R.I. Supreme Court Decision Shows Why CRMC Needs Reform
By Jonathan Stone, Save The Bay’s Executive Director
Originally published October 30 in the Providence Journal
The R.I. Supreme Court’s rejection of the “settlement” between Champlin’s Marina and the Coastal Resources Management Council should serve as a wake-up call to all Rhode Islanders. The decision makes it clear that the agency’s structure is fundamentally flawed and in need of immediate correction by the Governor and General Assembly. Rhode Island’s coastal environment and Rhode Islanders themselves deserve nothing less.
In its denial of the settlement between Champlin’s Marina and CRMC’s Council, the Court found that the settlement failed to address how the expansion would impact the environment and the Council failed to follow the state processes required by CRMC’s own regulations.
According to the Court, Council members did not engage in a “traceable decision-making process”. Instead, as reported by the Providence Journal on October 16, two lobbyists—Champlin’s attorney Robert Goldberg and CRMC legal counsel Anthony DeSisto—decided the case should be resolved by alternative means despite the CRMC’s repeated expansion denial, upheld by the Superior Court in 2020. Then, acting with complete disregard for the public process established in their own regulations, Council members approved a modified expansion. The Court found the Council did not have the authority to discuss the settlement in executive session, then approve it in open session, yet that’s exactly what happened.
Unfortunately, unlike agencies like RIDEM, whose director is accountable for agency decisions, no Council member is accountable for its decisions, nor has any member answered to the people of Rhode Island for their actions.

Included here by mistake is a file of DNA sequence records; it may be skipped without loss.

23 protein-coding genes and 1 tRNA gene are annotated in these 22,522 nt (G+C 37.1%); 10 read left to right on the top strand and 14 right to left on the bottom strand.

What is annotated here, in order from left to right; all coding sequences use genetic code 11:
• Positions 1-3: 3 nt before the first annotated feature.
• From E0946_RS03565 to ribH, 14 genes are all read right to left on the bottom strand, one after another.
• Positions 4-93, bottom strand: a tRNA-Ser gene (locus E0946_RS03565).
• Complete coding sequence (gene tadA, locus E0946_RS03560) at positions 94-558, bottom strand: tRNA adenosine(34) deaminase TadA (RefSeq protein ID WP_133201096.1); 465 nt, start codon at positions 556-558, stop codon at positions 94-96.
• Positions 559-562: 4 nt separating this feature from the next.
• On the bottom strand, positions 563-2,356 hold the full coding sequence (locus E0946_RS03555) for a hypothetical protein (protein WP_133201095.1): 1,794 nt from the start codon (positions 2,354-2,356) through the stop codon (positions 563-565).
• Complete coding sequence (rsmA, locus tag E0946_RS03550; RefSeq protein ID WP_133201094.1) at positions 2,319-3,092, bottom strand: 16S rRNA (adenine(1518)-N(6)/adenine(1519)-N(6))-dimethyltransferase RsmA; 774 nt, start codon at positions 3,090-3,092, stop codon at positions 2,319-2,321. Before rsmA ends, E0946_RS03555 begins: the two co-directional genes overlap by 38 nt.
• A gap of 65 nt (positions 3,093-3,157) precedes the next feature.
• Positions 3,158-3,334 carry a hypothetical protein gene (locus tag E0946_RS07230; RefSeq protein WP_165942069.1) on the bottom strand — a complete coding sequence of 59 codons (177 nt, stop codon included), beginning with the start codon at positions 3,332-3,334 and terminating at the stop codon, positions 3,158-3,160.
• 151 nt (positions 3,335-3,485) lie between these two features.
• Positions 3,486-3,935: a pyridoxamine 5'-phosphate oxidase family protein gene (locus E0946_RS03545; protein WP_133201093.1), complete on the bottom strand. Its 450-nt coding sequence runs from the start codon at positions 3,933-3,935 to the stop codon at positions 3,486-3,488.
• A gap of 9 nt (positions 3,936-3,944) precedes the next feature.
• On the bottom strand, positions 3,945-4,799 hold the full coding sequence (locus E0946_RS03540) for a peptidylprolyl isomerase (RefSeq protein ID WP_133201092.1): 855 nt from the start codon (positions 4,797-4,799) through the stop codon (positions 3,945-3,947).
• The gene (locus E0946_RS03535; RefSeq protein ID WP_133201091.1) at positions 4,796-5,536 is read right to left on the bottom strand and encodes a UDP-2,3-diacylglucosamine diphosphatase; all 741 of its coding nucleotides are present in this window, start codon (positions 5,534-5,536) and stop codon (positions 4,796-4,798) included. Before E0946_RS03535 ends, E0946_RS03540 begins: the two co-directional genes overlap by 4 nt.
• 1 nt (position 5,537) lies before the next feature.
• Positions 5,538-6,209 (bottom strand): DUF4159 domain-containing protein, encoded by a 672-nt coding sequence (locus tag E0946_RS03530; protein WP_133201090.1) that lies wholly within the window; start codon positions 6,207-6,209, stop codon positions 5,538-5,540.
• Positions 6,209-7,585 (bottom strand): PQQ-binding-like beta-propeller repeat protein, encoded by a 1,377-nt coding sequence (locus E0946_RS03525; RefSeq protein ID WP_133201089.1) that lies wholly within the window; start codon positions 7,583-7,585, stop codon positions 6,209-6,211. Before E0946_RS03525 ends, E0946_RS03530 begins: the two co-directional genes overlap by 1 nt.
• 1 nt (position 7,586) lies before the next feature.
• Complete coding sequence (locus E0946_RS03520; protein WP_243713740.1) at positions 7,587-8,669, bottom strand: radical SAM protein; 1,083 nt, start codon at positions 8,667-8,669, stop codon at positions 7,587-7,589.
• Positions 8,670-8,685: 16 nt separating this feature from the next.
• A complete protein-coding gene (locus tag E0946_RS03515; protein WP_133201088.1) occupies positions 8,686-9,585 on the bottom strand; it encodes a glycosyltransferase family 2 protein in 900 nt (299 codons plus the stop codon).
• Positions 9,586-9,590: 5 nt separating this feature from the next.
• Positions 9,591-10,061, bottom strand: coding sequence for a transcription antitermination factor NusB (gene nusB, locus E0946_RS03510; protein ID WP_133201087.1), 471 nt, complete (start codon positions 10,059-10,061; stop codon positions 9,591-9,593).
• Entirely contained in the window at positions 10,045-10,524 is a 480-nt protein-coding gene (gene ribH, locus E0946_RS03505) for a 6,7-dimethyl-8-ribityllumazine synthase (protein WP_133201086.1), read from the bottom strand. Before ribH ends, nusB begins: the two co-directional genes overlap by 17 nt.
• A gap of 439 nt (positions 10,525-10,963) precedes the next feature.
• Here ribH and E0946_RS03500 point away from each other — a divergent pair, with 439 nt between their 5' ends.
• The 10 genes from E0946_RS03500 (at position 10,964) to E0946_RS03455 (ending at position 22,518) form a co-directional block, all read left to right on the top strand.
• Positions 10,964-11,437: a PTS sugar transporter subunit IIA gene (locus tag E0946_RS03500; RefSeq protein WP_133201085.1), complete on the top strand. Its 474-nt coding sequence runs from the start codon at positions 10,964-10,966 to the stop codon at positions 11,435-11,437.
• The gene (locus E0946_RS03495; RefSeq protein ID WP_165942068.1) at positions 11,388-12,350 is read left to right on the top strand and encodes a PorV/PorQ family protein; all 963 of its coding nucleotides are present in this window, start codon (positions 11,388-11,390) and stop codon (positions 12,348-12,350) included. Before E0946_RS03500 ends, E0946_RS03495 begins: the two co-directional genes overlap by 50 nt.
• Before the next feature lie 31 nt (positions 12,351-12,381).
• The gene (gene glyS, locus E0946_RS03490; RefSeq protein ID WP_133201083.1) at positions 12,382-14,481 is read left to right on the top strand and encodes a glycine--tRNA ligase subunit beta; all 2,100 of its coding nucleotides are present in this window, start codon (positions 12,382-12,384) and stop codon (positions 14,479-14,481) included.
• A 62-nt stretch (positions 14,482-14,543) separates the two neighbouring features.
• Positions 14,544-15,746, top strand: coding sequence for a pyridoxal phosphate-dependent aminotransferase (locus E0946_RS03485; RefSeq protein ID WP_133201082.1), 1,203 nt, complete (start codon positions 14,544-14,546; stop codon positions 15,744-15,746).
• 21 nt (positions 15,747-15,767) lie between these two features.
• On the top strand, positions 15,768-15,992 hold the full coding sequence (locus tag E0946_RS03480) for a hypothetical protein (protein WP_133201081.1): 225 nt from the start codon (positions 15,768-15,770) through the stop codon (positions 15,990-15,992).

Also unfortunately, the Council hires part-time legal representation engaged in private practice, with other interests and clients. As evidenced by how the Champlin’s debacle began, the Council structure—one in which individuals with no coastal expertise can make important decisions regarding coastal matters—paired with the lack of a full-time staff attorney dedicated solely to representing agency interests, invites abuse.
In light of the Supreme Court’s decision, Save The Bay renews its call for agency reform. Structural change is the only way to ensure our coastal resources are protected appropriately in the future:
- The General Assembly should replace the Council with an advisory body in the upcoming legislative session, improving transparency by putting decision-making accountability on the Executive Director. The replacement Citizens Advisory Council’s members should be knowledgeable in coastal law and policy and represent coastal, urban, indigenous, and environmental justice communities.
- The Council should hire a full-time, in-house legal counsel for the Executive Director and staff. This individual would be focused solely on the agency’s interests and regulations and fit to advise staff accordingly.
- Governor McKee should promptly nominate the full-time hearing officer funded by the General Assembly’s 2022 budget. This officer, experienced in environmental law, would replace the Council in the role of adjudicating contested permitting and enforcement cases.
Finally, Rhode Islanders deserve accountability. Governor McKee should immediately replace all Council members who voted in favor of the mediated settlement—Raymond Coia, Donald Gomez, Patricia Reynolds, and Jerry Sahagian—with members who will follow CRMC regulations and have experience in coastal policy, law and planning. There’s no excuse for these members’ missteps, especially considering that some have served on the Council for over a decade.
We hope the Council’s egregious breach of the public’s trust will catalyze much-needed structural CRMC reform. By taking immediate, decisive steps, the Governor and General Assembly can begin to build public confidence in the agency that is so vital to Rhode Island’s coastal environment and quality of life. It is time to put an end to this relic of corrupt Rhode Island governance.
Jonathan Stone has served as Save The Bay’s Executive Director since 2008.